The case has come to embody many of the political and racial tensions that grip the city, and the massive distrust between communities of color and police. In fact, one protest chant has become a mantra in the case: "Sixteen shots and a cover-up."

Aretha Franklin returned to her hometown church today.

The Queen of Soul died on August 16 from pancreatic cancer. For the past few days, fans gathered to pay their respects at Detroit's Charles H. Wright's Museum of African-American History. But today, long lines gathered outside New Bethel Baptist Church where Franklin's late father was the pastor for many years and where she sang in the choir. Franklin, dressed in a pink dress and gold studded heels, lay in repose in the church sanctuary.

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Despite a dip in shootings and murders for the year, Chicago suffered one of its bloodiest weekends in recent history last weekend. Police say 33 shootings occurred between Friday and Sunday nights, fueled mostly by gang violence. The incidents left a dozen people dead and dozens wounded. Now, the city's mayor and police superintendent say the city's residents who live in troubled areas of the city should do more to help stop the bloodshed.

The violence occurred between 6 p.m. Friday and 11:59 p.m. Sunday night. Nearly 70 people including several children were wounded.

In Chicago, one of the bloodiest weekends in recent history has the city's mayor and police superintendent calling for neighbors to speak up. From Friday evening to Sunday night, 33 shooting incidents left 12 people dead and many more injured.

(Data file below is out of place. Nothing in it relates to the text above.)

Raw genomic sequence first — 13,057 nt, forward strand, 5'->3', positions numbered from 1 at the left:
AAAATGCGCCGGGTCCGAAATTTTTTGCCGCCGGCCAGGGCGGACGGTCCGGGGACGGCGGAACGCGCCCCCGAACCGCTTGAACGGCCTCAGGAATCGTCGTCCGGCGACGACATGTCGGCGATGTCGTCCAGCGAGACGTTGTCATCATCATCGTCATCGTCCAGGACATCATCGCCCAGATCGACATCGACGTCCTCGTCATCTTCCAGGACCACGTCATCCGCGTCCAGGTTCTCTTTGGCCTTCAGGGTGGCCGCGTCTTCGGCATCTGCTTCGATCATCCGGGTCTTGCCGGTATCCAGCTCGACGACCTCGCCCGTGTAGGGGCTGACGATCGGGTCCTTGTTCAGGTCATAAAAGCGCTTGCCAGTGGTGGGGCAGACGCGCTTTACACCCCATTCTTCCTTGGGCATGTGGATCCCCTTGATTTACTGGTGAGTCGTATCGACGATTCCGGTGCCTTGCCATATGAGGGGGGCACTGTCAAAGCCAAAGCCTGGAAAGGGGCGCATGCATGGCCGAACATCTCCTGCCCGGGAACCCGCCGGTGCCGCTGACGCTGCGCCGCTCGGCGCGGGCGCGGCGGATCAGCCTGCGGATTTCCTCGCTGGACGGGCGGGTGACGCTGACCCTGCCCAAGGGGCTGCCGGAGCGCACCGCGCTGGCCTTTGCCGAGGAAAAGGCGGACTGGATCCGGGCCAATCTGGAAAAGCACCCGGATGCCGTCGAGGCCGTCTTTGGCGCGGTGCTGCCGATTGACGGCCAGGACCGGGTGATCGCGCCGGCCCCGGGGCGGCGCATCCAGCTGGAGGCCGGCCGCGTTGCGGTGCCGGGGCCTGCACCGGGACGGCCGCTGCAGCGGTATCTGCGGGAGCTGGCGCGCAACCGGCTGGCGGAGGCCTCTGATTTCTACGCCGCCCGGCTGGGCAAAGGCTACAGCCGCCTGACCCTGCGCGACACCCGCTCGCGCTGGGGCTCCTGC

: 8/06/18

A previous version of the headline said dozens killed. It should have said a dozen.

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There are slightly more than 2 million people incarcerated in the United States — that's nearly equal to the entire population of Houston. Among those prisoners, thousands serve time in solitary confinement, isolated in small often windowless cells for 22 to 24 hours a day. Some remain isolated for weeks, months or even years.

"You're shut off from the world and you wait," says Olay Silva, a 41-year-old inmate serving time in Bismarck, N.D.'s maximum-security prison. Silva spent six months in solitary after he was involved in a stabbing. "You just sit there and wait."

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With the rise of videos showing violent and often deadly encounters between police and citizens, there's also been an increase in the creation or expansion of civilian oversight groups to monitor police departments. Today, there are about 18,000 police departments in the U.S. and, according to the National Association for Civilian Oversight of Law Enforcement, there are about 200 civilian groups that monitor police.